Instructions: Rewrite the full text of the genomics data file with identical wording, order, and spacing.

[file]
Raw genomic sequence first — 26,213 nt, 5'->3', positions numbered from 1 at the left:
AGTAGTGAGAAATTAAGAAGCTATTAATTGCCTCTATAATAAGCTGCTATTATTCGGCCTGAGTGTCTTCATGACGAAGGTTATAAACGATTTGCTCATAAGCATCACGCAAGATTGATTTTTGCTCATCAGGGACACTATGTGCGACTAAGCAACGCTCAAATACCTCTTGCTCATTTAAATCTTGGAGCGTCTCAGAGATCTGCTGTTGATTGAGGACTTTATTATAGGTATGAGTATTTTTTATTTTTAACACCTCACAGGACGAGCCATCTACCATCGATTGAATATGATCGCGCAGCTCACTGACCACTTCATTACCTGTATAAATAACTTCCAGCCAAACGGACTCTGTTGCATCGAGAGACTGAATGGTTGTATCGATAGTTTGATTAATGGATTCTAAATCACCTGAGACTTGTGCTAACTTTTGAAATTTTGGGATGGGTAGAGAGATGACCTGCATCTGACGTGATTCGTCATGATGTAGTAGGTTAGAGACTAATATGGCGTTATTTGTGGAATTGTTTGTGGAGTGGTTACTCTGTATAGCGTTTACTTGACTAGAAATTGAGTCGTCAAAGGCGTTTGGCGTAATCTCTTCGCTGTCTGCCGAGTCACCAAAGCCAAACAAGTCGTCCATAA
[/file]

Raw genomic sequence first — 26,213 nt, 5'->3', positions numbered from 1 at the left:
AGTAGTGAGAAATTAAGAAGCTATTAATTGCCTCTATAATAAGCTGCTATTATTCGGCCTGAGTGTCTTCATGACGAAGGTTATAAACGATTTGCTCATAAGCATCACGCAAGATTGATTTTTGCTCATCAGGGACACTATGTGCGACTAAGCAACGCTCAAATACCTCTTGCTCATTTAAATCTTGGAGCGTCTCAGAGATCTGCTGTTGATTGAGGACTTTATTATAGGTATGAGTATTTTTTATTTTTAACACCTCACAGGACGAGCCATCTACCATCGATTGAATATGATCGCGCAGCTCACTGACCACTTCATTACCTGTATAAATAACTTCCAGCCAAACGGACTCTGTTGCATCGAGAGACTGAATGGTTGTATCGATAGTTTGATTAATGGATTCTAAATCACCTGAGACTTGTGCTAACTTTTGAAATTTTGGGATGGGTAGAGAGATGACCTGCATCTGACGTGATTCGTCATGATGTAGTAGGTTAGAGACTAATATGGCGTTATTTGTGGAATTGTTTGTGGAGTGGTTACTCTGTATAGCGTTTACTTGACTAGAAATTGAGTCGTCAAAGGCGTTTGGCGTAATCTCTTCGCTGTCTGCCGAGTCACCAAAGCCAAACAAGTCGTCCATAA